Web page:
• Strong disparities in development according to the regions: income and security inequalities (problematic security situation in the Muslim regions of the South)
Government Measures to Motivate or Restrict FDI
Legislation liberalising business practices has opened up more areas for investment, granting foreign investors the same incentives as other ASEAN members while simplifying procedures. The government has planned to increase investments to improve infrastructure (roads, bridges, railways, health and education) and to encourage social programs (child vaccinations, support for poor families, extension of health insurance coverage, primary education).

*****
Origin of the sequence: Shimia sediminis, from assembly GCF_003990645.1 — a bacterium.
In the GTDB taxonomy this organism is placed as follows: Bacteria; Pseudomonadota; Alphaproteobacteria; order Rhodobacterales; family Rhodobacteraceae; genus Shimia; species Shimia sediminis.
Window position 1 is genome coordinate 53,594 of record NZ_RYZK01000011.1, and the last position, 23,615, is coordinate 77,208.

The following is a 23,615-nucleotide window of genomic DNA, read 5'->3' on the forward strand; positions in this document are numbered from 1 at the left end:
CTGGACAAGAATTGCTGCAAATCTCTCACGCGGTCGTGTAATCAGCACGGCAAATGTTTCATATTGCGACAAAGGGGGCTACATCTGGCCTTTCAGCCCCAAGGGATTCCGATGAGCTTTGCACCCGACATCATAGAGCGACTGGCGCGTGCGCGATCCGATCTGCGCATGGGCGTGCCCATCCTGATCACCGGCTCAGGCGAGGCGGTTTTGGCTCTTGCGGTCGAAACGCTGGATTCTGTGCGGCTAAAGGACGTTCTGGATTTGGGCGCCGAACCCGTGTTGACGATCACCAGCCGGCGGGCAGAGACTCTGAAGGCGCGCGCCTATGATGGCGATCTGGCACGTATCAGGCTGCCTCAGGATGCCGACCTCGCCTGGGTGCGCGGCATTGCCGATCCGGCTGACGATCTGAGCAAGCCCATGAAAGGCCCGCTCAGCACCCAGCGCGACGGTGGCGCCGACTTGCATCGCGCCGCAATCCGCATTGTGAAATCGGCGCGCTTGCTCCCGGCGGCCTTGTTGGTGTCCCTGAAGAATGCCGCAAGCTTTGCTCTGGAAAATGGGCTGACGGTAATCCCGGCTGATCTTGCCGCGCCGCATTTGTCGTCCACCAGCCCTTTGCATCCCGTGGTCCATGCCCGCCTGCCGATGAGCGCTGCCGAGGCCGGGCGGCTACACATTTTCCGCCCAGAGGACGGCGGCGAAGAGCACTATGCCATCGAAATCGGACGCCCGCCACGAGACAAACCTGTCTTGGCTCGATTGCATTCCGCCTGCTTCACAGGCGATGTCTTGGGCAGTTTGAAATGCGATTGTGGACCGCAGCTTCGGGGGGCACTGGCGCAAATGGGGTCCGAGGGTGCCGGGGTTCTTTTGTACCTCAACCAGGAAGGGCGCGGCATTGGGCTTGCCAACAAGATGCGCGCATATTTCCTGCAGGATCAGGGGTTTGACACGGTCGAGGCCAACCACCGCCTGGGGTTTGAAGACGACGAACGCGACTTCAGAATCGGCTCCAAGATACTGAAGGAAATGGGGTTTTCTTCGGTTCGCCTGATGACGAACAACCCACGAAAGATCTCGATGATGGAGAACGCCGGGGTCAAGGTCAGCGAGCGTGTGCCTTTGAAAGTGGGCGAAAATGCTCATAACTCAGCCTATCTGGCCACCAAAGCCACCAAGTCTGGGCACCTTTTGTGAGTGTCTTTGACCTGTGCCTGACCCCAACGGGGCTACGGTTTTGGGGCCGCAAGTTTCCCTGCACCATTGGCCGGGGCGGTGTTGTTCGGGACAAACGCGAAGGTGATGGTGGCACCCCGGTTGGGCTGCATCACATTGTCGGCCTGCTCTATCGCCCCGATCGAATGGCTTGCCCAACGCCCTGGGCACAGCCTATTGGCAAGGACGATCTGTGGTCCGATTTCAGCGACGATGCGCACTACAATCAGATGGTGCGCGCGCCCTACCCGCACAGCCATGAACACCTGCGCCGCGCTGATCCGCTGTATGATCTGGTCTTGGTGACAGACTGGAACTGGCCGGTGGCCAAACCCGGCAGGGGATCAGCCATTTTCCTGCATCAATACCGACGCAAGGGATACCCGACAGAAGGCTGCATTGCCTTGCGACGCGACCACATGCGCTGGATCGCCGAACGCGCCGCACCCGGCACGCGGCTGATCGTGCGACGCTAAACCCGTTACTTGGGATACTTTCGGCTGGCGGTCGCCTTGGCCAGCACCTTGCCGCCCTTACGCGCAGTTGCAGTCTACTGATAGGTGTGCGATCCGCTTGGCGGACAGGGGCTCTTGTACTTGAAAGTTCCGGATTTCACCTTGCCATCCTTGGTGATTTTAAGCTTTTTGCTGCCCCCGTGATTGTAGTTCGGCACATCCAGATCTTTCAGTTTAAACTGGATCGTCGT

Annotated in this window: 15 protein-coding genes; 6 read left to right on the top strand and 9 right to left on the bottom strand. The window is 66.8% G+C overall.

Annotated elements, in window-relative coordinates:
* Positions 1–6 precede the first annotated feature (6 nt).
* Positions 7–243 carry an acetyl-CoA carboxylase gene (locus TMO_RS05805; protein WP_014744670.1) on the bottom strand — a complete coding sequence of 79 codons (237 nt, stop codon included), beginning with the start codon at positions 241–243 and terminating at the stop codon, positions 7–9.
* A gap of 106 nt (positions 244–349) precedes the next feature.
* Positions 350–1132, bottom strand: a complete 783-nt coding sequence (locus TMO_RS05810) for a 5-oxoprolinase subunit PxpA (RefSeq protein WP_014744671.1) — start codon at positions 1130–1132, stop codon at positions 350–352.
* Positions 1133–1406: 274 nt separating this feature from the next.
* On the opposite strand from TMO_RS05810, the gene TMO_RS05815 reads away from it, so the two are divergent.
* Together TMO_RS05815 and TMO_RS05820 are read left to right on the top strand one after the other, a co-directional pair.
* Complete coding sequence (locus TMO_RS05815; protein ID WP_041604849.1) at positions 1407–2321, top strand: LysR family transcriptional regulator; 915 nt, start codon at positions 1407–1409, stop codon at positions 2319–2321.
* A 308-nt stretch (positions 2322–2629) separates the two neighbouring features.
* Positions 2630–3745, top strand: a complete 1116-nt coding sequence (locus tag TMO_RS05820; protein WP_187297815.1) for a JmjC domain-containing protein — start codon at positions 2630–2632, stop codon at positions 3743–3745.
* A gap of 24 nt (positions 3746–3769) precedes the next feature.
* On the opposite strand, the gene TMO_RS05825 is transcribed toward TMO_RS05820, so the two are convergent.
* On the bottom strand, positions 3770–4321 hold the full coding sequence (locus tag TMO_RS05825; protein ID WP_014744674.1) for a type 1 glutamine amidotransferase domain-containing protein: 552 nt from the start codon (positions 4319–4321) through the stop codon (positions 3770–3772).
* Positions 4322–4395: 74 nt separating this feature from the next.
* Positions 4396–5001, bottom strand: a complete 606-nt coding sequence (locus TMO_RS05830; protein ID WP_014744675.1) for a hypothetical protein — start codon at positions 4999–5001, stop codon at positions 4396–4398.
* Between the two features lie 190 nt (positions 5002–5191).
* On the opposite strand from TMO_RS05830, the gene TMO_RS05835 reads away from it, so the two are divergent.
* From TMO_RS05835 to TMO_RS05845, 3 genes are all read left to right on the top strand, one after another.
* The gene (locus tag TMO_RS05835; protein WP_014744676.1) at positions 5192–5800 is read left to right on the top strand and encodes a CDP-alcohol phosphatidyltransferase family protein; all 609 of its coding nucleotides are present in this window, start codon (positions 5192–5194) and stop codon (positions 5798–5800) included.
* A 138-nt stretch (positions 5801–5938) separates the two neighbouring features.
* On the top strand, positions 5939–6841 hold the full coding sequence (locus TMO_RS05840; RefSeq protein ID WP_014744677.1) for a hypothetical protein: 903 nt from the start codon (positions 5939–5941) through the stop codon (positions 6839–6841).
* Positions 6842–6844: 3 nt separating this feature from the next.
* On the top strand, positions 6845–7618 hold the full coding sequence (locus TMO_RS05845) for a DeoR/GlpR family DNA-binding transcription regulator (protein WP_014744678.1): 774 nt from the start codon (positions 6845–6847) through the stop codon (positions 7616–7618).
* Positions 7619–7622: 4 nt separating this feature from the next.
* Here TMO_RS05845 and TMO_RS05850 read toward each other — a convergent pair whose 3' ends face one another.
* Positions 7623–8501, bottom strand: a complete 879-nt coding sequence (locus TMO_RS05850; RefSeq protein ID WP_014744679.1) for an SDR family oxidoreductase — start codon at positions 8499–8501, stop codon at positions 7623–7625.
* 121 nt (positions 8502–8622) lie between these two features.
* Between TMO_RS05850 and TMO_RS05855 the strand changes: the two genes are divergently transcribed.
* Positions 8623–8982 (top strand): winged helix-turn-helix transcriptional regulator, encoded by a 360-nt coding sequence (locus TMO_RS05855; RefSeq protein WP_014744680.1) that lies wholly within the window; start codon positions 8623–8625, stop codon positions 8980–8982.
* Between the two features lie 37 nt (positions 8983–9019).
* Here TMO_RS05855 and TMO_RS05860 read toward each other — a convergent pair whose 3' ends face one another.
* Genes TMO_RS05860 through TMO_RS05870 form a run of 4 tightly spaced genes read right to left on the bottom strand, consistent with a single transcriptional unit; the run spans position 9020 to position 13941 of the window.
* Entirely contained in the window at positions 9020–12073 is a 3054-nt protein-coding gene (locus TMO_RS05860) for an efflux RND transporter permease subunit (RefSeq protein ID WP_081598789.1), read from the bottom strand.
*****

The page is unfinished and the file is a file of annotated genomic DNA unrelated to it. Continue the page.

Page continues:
Recent changes to the Foreign Investment Negative List (FINL) allow foreign companies to have a 100% investment in internet businesses (not a part of mass media), insurance adjustment firms, investment houses, lending and finance companies, and wellness centres; as well as 40% in construction and repair of locally funded public works (the previous cap was at 25%).
Bilateral investment conventions signed by the Philippines
To see the list of investment treaties signed by the Philippines, consult UNCTAD's International Investment Agreements Navigator.

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Latest Update: July 2024